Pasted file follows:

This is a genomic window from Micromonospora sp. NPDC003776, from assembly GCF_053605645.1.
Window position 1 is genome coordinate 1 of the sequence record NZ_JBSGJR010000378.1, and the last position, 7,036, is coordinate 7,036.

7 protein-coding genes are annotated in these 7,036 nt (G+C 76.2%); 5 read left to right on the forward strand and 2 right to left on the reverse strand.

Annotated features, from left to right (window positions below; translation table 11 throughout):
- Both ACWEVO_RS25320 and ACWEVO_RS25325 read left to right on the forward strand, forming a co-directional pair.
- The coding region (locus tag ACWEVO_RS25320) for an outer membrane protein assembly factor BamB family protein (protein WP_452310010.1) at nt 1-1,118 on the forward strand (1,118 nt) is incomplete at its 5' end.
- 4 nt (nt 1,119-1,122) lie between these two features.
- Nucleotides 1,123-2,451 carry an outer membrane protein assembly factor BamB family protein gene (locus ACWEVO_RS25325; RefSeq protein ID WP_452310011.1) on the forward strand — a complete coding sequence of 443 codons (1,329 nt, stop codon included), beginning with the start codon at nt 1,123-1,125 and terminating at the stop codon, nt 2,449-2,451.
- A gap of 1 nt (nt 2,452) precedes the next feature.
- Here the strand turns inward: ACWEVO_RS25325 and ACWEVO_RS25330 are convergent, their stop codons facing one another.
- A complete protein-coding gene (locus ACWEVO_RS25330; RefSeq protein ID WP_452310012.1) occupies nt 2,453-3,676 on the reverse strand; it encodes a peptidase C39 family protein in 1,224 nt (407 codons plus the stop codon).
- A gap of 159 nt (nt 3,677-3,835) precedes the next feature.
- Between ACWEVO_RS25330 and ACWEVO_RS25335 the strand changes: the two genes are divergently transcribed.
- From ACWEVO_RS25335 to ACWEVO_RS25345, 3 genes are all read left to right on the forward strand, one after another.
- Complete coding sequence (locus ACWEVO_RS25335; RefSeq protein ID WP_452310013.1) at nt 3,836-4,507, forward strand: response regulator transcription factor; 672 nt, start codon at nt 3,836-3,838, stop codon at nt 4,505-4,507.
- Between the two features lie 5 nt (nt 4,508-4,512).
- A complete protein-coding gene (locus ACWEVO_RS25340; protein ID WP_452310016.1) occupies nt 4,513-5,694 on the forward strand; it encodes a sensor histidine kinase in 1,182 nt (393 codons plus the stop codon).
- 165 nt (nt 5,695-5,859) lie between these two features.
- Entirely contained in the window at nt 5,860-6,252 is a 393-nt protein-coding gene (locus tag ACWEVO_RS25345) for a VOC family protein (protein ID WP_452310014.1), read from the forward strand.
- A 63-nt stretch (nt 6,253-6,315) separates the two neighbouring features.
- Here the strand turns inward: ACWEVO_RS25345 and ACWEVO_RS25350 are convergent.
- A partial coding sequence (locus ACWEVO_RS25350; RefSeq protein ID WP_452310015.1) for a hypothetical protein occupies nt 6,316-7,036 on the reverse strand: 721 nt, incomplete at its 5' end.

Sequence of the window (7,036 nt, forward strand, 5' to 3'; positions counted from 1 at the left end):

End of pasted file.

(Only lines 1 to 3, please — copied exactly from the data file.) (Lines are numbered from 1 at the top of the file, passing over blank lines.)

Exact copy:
This is a genomic window from Micromonospora sp. NPDC003776, from assembly GCF_053605645.1.
Window position 1 is genome coordinate 1 of the sequence record NZ_JBSGJR010000378.1, and the last position, 7,036, is coordinate 7,036.

7 protein-coding genes are annotated in these 7,036 nt (G+C 76.2%); 5 read left to right on the forward strand and 2 right to left on the reverse strand.